A is the basic or minimum level: a web page is considered accessible if it meets all the requirements of level A.

All the requirements of the three levels are described in the WCAG standard. Links to explanations, examples and typical errors are provided at each requirement in the freely available standard to help with interpretation. The document also provides guidance on how to technically implement the specific accessibility requirement on the web page. 

If a web page fully meets one of the 3 levels, a gold or blue logo can be added to it:

W3C WAI-A, WAI-AA, WAI-AAA WCAG 2.1 logók sárga és világoskék színben

Which web page can be declared accessible?

A web page can be considered accessible if it meets all the requirements at level A, AA or AAA, or has a version that meets the accessibility requirements at the desired level.

Only an entire web page can be declared accessible: a web page is accessible if all its elements from top to bottom on it are accessible. If only a part of it is accessible (e.g. the main content inside the page), that web page does not meet the accessibility requirements. But even a whole web page cannot be declared accessible if it is one page in a series of pages that are not accessible in their entirety (e.g. one of the pages in a booking process).

Is creating a separate, accessible version of a website a good solution?

While it is acceptable to have an accessible version of a website (if the alternative version is a perfect match for the default version in terms of content and functionality), it is easier to create an accessible design and build an accessible website from the start.

Many websites have an “accessible version” button that, when clicked, changes to a black background with yellow font, or a version that displays the content without images in larger font. Unfortunately, this is not enough to make a website accessible.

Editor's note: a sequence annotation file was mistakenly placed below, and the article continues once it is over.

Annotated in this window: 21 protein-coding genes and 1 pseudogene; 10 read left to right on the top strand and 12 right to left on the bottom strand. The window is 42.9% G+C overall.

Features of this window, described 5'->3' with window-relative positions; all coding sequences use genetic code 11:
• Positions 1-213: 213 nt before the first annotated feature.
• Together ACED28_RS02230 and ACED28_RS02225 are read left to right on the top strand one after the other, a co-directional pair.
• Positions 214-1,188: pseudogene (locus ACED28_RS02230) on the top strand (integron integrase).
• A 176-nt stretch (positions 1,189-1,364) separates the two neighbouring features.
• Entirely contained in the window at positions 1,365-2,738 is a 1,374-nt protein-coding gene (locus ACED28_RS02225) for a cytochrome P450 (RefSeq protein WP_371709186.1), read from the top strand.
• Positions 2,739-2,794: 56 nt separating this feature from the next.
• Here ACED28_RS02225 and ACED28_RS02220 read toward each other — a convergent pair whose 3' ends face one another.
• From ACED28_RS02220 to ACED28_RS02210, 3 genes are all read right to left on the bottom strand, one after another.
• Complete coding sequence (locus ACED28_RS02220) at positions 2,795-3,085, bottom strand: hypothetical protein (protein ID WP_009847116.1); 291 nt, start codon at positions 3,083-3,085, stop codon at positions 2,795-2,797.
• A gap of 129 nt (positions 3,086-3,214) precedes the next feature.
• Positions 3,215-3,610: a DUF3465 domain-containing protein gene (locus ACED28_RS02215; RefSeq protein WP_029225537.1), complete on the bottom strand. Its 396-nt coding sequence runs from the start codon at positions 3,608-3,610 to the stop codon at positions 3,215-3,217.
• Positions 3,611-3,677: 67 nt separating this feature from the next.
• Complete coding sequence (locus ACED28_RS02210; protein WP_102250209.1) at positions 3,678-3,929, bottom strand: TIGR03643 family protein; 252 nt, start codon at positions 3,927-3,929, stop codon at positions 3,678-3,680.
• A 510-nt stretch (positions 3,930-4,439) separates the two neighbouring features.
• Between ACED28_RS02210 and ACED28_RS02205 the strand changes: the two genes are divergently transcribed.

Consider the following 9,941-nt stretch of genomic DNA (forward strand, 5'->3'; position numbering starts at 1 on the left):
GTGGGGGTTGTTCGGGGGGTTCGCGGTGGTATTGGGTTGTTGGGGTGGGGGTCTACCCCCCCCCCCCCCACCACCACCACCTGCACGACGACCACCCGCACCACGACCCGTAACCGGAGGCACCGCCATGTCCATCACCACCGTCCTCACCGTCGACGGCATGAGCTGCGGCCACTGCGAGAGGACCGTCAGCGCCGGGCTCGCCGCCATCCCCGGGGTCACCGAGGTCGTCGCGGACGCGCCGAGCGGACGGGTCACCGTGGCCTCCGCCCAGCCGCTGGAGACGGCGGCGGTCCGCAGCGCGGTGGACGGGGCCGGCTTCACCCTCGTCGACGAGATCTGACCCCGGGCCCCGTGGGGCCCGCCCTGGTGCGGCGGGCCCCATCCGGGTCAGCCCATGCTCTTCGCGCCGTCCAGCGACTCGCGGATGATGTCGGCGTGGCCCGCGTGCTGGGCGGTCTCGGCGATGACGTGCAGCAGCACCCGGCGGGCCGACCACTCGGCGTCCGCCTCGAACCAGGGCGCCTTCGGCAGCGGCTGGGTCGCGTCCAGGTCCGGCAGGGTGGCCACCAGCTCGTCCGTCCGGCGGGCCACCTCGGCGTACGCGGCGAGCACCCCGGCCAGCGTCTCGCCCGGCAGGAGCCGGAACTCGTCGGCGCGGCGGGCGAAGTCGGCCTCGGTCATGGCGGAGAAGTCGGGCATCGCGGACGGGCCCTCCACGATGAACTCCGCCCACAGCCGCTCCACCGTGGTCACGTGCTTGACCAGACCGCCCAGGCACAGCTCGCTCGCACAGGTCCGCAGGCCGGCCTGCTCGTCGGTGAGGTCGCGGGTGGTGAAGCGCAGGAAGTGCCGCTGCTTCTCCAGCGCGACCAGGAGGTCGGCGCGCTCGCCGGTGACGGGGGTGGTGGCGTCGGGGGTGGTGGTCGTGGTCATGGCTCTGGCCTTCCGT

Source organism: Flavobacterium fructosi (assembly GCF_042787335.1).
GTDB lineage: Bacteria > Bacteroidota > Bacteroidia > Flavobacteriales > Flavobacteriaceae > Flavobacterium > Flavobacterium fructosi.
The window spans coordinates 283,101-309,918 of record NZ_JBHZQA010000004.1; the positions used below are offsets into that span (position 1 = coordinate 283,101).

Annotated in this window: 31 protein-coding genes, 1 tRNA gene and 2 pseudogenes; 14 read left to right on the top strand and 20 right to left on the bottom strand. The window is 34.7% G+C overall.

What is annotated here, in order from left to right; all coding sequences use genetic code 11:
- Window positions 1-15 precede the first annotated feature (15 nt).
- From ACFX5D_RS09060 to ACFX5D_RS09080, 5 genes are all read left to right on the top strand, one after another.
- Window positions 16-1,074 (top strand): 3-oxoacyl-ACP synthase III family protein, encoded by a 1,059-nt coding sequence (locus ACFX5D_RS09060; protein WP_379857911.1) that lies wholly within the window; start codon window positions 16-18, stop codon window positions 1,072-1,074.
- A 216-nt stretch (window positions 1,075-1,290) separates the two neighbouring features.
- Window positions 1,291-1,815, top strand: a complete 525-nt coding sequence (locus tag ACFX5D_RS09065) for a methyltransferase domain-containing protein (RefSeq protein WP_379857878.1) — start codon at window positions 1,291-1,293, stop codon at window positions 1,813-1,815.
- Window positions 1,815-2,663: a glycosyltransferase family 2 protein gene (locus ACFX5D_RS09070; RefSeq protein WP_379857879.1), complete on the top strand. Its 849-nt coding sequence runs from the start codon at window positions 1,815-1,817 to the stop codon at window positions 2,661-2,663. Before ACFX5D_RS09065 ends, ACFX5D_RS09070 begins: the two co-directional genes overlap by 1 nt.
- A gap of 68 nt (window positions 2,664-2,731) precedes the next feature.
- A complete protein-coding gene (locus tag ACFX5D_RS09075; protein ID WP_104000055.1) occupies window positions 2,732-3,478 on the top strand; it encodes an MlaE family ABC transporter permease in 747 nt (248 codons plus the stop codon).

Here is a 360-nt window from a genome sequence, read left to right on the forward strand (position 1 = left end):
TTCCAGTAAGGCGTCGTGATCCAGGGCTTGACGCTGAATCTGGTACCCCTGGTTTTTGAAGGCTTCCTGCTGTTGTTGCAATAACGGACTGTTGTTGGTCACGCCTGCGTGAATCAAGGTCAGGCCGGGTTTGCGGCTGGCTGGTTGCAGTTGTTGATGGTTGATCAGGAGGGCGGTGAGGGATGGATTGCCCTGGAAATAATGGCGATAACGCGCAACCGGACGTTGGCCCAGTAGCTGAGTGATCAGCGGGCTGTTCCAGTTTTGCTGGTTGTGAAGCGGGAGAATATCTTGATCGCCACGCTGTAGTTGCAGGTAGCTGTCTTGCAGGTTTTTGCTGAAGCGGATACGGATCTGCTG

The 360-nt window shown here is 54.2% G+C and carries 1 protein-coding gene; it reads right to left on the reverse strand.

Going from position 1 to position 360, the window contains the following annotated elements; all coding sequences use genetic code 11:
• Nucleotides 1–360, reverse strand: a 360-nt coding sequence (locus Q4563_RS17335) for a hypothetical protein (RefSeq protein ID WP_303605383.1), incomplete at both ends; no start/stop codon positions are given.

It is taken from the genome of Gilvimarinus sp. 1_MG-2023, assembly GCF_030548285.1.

Accessibility and SEO

Generally speaking, what is good for accessibility is good for user experience, directly or indirectly for SEO, and technically, for performance. 

Accessible pages are easier to understand and process, not only by human visitors in general, but also by robots, making crawling and indexing more efficient. Well-written code increases efficiency and performance. 

Many accessibility requirements are also best practices in content optimization and technical optimization, that is, they are traditionally considered as ranking factors. The reason for this is that the more accessible a website is, the easier it is to use, the less effort required to use and interpret it, the more likely visitors are to spend more time on it and the less likely they are to return. 

In other words, accessibility can directly and indirectly help with ranking.

Web accessibility required by law

In the European Union, he Web Accessibility Directive has been in force since 22 December 2016. Since then, it has been a legal requirement that public sector organisations' websites and mobile apps must be accessible, which means that they must meet all the accessibility requirements at levels A and AA.